It’s all linked

You may have noticed how these aspects interconnect. Poor communication is more likely to lead to frictions through misunderstanding. Reactivity could amplify the impact of such misunderstandings. This affects team moral and reduces confidence in getting jobs done, concentration reduces as people start watching their backs.

None of this is rocket science and yet…how many of us have seen these issues being taken serious, really, in the workplaces we have worked in? This is not a dig at any business including yours. It is a statement of fact. Human nature is the problem. Possibly the biggest problem with human nature while simultaneously being one of our greatest assest is the human ego.

“I’m right. You’re wrong. You will do what I want. Why are you doing that? I don’t like it.”

Make your mind your friend

This is an old zen saying, much loved by samurai warriors. Its truth has been touched upon by many people with various superb quotes. Henry Ford’s “Whether you think you can or think you can’t, you’re always right” for example.

From the day we are born the hard wiring of our brains becomes more and more complex. By the time we are just two years of age we are already getting a very clear sense of being our own little separate self. “I want” and “No” become major parts of our vocabulary. As we develop our ability to retain information, memories, habits, rules of thumb, becomes greater and greater until by the time we are adults, we have that much rubbish swimming around in our heads that we don’t even know it is there.

Watch the mind

Most of us actively ignore peeking within to see what is lurking. We make ourselves busy by focusing almost totally on everyone else and the outside world, what other people are doing right or wrong or what we like about them, soap operas, music, video games, hobbies and sports…anything but stop still and find out what’s going on in our heads.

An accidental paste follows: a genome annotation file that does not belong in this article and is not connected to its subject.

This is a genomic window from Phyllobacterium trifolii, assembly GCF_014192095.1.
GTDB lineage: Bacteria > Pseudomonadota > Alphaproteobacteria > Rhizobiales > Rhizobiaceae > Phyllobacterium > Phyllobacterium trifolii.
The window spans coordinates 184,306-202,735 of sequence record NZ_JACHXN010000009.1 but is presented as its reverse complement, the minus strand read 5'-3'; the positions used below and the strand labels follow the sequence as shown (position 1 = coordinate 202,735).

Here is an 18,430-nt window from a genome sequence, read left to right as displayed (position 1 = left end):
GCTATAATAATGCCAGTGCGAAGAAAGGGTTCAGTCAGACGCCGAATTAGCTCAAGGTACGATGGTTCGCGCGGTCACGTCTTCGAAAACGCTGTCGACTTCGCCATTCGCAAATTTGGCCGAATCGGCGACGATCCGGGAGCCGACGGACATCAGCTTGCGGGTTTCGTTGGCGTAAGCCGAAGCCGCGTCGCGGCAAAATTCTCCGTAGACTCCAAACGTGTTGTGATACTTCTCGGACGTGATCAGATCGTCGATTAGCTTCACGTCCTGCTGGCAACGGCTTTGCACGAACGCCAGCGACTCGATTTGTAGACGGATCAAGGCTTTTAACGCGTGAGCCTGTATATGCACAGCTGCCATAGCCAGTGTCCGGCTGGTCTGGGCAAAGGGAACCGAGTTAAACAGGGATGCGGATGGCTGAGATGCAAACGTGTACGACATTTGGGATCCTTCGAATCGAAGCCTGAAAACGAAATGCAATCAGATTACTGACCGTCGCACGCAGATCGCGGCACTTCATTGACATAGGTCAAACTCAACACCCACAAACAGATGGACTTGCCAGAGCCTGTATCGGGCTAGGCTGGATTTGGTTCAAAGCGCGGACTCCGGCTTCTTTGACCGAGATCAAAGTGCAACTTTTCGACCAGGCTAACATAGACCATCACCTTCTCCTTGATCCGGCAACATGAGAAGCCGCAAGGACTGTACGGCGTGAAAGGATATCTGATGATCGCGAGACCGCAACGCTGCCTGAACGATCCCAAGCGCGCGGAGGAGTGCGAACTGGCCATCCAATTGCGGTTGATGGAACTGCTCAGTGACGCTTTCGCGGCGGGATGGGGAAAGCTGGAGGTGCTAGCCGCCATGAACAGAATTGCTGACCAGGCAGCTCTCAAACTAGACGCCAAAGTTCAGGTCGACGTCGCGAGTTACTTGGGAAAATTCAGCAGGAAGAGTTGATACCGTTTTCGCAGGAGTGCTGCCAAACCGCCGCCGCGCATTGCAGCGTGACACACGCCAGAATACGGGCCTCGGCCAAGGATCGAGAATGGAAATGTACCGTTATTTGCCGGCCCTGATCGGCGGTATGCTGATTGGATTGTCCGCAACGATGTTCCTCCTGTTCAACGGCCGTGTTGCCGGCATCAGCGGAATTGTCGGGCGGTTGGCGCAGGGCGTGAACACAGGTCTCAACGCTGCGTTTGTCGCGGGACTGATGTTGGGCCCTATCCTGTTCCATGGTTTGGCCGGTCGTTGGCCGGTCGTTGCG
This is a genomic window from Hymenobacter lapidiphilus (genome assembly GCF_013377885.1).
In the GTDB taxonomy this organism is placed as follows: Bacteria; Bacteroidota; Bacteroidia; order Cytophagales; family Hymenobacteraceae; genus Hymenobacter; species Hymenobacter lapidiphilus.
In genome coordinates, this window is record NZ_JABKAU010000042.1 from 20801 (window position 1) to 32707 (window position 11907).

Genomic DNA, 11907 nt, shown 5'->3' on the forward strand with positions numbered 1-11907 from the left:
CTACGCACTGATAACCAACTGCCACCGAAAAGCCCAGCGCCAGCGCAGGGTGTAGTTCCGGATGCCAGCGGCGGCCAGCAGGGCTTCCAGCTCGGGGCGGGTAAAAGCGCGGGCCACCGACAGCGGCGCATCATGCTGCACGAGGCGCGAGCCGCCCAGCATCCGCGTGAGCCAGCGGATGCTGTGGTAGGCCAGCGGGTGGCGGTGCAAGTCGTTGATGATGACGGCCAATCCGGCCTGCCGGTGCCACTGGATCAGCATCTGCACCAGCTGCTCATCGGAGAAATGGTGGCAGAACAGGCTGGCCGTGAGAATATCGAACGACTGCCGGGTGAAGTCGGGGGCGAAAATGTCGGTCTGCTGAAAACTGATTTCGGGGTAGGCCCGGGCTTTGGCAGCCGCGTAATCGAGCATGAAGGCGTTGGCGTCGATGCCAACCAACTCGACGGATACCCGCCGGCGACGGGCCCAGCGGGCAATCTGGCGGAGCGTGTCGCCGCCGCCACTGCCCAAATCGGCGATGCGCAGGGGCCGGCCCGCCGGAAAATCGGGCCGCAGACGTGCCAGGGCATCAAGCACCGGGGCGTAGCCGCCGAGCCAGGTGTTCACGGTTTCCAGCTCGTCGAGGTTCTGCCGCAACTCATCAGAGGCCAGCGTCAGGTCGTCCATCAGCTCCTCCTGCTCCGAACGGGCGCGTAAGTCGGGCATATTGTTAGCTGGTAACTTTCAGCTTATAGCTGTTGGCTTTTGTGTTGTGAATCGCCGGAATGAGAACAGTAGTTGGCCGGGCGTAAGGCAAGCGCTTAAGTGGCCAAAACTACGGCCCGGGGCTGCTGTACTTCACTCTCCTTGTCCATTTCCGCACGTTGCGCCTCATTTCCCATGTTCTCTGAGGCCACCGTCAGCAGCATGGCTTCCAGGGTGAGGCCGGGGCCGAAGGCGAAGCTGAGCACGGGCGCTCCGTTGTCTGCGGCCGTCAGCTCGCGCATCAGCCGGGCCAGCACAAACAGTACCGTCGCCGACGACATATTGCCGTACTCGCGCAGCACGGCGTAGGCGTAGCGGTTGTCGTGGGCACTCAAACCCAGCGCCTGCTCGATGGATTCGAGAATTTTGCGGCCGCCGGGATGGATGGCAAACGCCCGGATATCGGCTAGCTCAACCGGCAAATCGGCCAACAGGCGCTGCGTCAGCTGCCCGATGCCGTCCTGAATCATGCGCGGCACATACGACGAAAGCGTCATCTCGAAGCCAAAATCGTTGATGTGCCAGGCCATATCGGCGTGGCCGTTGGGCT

Mindfulness training

The word “meditation” scares many people because they associate it with otherness or mysticism – “that’s for buddhists or that’s hocus pocus”. The truth is that it isn’t. It is an extremely beneficial mental exercise for seeing what’s going on in our heads and cleaning up our minds at the same time. Many refer to it as “mindfulness” now to reflect its secular nature. Once you understand what mindfulness practice really is, it is easy to understand why it would be adopted by various religions.

What is mindfulness?

Put simply and briefly, mindfulness is the focus of one’s attention on this moment, here and now – paying attention to our inner world as well as our outer world, observing without judgement. When we sit still, bringing about an increased sense of awareness of what it is to be alive, we start to notice things that we usually ignore. In regard to our internal world, we are able to reflect on the constant chattering within our minds – thoughts, images, feelings, memories, judgements. Unfortunately without being aware of these things, they actually shape how we engage with our world. They affect our relationships, our judgement, our own level of happiness. Just by observing all this mental chatter or ‘skull cinema’ we automatically understand intrinsically that we are not those thoughts, feelings, memories. We are a deeper level of awareness. During this process our ego dissolves.

See things in a new way

One of the first things people notice when they emerge from a meditation session is how different everything seems. They feel more connected to the world and to each other. Their level of contentment is greatly improved. Meditation allows us to become aware of our mind, of our ego, and not to be ruled by it. When we make our mind our friend we can achieve great things. When it works against us, it can lead to ruin.

Our friends – Concentration, Empathy, Resilience, Creativity…

Remember at the start of this article how a number of factors were identified that could seriously affect the success of our businesses. Mindfulness training has been proven to significantly affect every single one of those elements. Concentration, empathy and creative thinking are all enhanced through meditative practice. Reactivity is reduced. Emotional intelligence increases. This translates into better academic performance and improved behaviour in our schools, mental well-being in our hospitals, more silverware for our creative employees, more productivity, happier teams and improved bottom lines.

It’s your choice!

So there’s your choice. Have a mind for business. Have a mind for a more fulfilling way of life. Have a mind for happiness and success.

Mindfulness is the key.

This guest blog was provided by Martin Morrison, Specialist Trainer at Chan School of Nunchaku